—  I think it’s very possible to write something that other people feel like is a real picture of love, and that you think is a real picture of love, but that a person close to you may not. You’re also creating a document that has an aspiration to exist somewhere else, so there’s this disjunct – on the one hand, you’re saying, ‘I’m just trying to tell you I love you,’ while you’re also serving this other god over here, on the page – which creates a natural issue. So I would say that, even though the book is an act of love, it would be a very thin love if that were its only outlet; there are a hundred kinds of love that you need to practise to be with someone intimately.

Q

The White Review

—  In The Art of Cruelty, you say that while you ‘do not think all autobiographical writing is essentially an act of betrayal, it does nearly always make someone feel betrayed.’ In writing this book, you were responding to Harry’s admonition that you hadn’t written about the queer part of your life. But the book seems principally concerned with defending his privacy, in avoiding or otherwise accounting for such acts of betrayal.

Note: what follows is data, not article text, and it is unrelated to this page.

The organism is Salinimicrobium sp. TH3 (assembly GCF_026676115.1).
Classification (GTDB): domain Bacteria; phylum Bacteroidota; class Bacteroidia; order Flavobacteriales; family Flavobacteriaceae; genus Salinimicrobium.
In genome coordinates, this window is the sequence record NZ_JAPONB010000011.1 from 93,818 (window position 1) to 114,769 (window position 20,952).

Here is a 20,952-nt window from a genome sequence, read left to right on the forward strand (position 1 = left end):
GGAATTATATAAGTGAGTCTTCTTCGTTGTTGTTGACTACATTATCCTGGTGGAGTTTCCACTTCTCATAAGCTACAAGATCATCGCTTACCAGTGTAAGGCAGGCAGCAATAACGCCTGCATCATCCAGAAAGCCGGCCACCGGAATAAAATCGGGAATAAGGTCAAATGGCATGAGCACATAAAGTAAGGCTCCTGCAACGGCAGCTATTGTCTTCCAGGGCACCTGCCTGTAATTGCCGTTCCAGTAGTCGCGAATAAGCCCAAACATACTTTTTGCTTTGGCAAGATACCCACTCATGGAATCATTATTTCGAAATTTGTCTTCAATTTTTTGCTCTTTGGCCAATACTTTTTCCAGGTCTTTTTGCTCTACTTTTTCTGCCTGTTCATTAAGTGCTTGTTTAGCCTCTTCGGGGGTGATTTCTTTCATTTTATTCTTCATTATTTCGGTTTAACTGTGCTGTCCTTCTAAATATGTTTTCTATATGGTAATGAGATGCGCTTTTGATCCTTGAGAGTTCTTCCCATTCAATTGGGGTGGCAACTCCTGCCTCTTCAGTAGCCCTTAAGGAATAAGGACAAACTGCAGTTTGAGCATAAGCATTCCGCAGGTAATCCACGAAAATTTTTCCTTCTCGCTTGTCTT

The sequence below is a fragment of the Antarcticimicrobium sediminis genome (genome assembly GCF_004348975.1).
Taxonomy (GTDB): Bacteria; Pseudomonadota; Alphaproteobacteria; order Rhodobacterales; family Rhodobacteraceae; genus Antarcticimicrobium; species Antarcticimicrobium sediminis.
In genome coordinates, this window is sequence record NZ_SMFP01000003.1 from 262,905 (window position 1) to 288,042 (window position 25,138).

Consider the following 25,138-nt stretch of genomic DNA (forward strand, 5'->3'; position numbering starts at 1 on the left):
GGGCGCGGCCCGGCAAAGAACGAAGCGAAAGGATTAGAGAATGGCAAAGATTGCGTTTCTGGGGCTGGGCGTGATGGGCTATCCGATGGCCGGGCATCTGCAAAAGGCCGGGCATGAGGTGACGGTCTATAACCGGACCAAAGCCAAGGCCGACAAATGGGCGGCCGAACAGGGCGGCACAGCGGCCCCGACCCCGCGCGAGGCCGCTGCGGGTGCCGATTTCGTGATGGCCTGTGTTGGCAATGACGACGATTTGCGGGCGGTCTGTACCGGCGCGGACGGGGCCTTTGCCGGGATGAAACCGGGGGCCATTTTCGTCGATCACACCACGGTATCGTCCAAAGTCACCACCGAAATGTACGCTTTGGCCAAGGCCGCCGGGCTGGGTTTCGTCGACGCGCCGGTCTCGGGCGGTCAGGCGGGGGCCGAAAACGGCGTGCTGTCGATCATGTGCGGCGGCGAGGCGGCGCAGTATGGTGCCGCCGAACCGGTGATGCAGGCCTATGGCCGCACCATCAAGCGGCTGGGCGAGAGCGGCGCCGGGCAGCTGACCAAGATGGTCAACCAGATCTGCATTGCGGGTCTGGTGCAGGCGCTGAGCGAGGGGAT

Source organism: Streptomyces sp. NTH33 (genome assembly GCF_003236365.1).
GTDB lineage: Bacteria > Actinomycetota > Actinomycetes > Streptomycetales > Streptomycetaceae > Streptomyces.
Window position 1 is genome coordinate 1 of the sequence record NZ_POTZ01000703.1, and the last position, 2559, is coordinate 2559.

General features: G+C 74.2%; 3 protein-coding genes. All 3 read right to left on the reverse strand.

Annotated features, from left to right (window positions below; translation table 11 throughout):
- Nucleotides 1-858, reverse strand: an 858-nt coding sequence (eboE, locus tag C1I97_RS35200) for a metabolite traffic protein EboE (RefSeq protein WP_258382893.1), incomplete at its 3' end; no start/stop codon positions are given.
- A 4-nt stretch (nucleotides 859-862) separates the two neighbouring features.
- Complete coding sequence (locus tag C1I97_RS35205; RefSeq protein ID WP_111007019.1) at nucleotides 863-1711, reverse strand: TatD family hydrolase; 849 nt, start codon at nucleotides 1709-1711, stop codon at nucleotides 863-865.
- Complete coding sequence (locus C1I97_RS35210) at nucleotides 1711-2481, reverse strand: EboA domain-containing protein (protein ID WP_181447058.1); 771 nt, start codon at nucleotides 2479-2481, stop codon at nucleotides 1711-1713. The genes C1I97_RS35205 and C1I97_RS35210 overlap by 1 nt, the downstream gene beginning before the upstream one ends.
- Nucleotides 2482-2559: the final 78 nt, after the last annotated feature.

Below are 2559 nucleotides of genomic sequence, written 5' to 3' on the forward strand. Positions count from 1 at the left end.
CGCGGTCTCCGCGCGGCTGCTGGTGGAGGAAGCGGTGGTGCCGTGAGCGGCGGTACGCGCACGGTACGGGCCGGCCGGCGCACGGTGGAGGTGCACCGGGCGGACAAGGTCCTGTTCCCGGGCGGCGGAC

A

Maggie Nelson

—  I’m not, as you can probably tell, super into identifications per se. So it would be ridiculous to say this is a book of coming out as this particular identification, but I do think that Harry knows better than I do what it’s like to live a whole life whereby your body is always outing you as something, in a way that I don’t. So in some ways I think that the admonition about writing about the queer part of my life was kind of like, you haven’t stood up in your writing life in a very public fashion, in a way that might be analogous to what it feels like to have this kind of body everyday, and I think that sounds fair enough. But Harry’s a really private person – that’s the paradox. But, as I was saying to Harry, I can’t write about queerness in a vacuum; there’s going to be an act of representation that takes place.

Q

The White Review

—  How do you conceive of the difference between the performative acts of Harry’s art and your own writing?

A

Maggie Nelson

—  Harry performs, he’s been a life-long public figure, so it’s not like he’s a stranger to that. I think the performative aspect has been important to him, it means there’s not a total collapse between the performed body and the body body. I think my writing has been more interested in not having that performative element. I mean, all writing’s performative, but I’ve never cared very much about the feeling that ‘that’s not me’ on the page, because I know it’s not, it can’t technically be me – it’s words. A lot of people ask about this. I guess the implication is ‘how do you hold your head up high while writing about very intimate things?’ But that’s just never been my issue.

Q

The White Review

—  Your work seems to be concerned with putting theory into experiential, working contexts, rather than thinking it through on an abstract level. How important is this trial-and-error method to your writing?

A

Maggie Nelson